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College writes to Matt Hancock MP to set out our health priorities for new government

15 Jan 2020

College President Professor Jackie Taylor, has written today to Matt Hancock MP, the Secretary of State for Health and Social Care to set out what the college believes should be the new UK government’s health priorities for the coming parliament. The call comes on the day that the Secretary of State officially presents the NHS […]

College President Professor Jackie Taylor, has written today to Matt Hancock MP, the Secretary of State for Health and Social Care to set out what the college believes should be the new UK government’s health priorities for the coming parliament. The call comes on the day that the Secretary of State officially presents the NHS Funding Bill to the House of Commons. The proposed legislation will guarantee a specific level of funding of the health service in England until March 2024.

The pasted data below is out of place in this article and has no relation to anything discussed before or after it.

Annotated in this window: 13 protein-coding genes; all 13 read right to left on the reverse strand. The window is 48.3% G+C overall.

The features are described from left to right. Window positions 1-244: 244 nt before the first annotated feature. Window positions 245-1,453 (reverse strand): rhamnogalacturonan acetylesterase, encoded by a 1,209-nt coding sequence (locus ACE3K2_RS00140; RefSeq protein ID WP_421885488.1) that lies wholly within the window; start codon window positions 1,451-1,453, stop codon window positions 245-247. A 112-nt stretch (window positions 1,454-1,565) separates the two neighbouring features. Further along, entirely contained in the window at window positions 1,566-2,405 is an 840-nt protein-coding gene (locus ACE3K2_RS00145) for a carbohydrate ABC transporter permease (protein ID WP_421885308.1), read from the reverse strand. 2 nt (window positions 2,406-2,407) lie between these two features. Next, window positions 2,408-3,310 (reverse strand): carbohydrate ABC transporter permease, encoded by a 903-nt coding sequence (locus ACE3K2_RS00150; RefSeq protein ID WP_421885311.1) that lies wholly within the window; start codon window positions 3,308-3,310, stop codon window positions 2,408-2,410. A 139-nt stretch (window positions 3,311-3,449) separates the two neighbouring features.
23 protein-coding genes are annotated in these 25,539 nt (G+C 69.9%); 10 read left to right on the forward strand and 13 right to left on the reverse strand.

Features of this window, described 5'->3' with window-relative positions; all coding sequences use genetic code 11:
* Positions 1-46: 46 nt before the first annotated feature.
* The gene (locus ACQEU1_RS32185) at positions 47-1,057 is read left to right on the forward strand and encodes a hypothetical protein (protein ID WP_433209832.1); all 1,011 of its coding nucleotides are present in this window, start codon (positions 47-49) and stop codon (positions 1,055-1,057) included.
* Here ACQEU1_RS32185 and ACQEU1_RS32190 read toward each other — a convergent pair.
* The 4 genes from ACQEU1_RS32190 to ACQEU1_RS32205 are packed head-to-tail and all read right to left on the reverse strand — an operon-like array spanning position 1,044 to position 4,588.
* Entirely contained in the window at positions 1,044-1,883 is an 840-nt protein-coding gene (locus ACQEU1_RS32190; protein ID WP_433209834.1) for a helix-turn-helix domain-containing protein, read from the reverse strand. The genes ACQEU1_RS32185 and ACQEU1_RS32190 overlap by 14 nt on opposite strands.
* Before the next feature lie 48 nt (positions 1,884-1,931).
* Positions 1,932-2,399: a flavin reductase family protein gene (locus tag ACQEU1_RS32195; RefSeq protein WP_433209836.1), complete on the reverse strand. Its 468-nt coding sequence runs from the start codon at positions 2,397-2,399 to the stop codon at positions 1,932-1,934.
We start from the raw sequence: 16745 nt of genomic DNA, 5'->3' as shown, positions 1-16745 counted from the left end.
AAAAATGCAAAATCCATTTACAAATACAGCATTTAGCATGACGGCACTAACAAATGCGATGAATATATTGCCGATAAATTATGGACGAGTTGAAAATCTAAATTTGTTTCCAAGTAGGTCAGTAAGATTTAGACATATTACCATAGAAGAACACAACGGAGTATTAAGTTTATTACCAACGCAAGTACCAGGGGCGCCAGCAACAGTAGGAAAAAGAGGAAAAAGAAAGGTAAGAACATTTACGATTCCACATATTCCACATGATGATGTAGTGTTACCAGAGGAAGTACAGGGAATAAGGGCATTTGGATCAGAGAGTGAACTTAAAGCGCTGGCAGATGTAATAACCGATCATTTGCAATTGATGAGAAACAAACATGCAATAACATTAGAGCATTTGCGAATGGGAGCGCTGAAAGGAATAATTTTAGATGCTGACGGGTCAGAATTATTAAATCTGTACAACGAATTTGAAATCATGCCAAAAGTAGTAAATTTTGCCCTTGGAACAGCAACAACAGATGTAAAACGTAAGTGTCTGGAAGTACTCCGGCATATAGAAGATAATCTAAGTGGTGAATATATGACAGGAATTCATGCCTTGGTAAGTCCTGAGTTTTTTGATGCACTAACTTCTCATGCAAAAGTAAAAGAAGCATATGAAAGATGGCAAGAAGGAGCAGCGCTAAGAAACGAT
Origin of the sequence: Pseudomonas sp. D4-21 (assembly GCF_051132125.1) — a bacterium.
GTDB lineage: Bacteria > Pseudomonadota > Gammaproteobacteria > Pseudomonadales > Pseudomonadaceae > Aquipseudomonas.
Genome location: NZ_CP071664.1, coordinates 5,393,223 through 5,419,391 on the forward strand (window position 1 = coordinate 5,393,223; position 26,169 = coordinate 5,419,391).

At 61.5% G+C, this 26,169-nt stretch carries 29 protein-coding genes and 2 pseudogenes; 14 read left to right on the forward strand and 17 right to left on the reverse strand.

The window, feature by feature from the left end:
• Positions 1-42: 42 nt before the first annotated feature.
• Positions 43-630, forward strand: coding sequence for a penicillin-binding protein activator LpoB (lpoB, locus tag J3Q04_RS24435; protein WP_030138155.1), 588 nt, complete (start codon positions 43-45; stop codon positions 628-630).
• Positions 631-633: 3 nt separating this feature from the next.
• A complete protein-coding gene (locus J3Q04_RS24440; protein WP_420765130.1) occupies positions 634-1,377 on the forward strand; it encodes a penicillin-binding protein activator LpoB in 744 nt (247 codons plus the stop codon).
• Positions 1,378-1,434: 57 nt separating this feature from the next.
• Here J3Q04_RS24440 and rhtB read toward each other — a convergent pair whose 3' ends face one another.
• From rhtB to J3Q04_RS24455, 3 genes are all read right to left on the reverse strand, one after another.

In her letter, Professor Taylor calls on the government to tackle the growing workforce crisis in the NHS as its priority, while also ensuring that action is taken to improve the wellbeing of NHS staff. The college also offers its support and expertise to government and others who are working to address these urgent issues.

While publishing her letter, Professor Taylor said:

“The NHS was high on the agenda during last year’s general election campaign, but our membership fears that headline grabbing initiatives may be a greater priority than addressing the fundamental issues at the heart of our current NHS crisis. While we all would welcome the recruitment of additional nursing staff and a guarantee of funding for the health service, implementing these policies alone will not make the positive difference to patient care that everyone wants to see.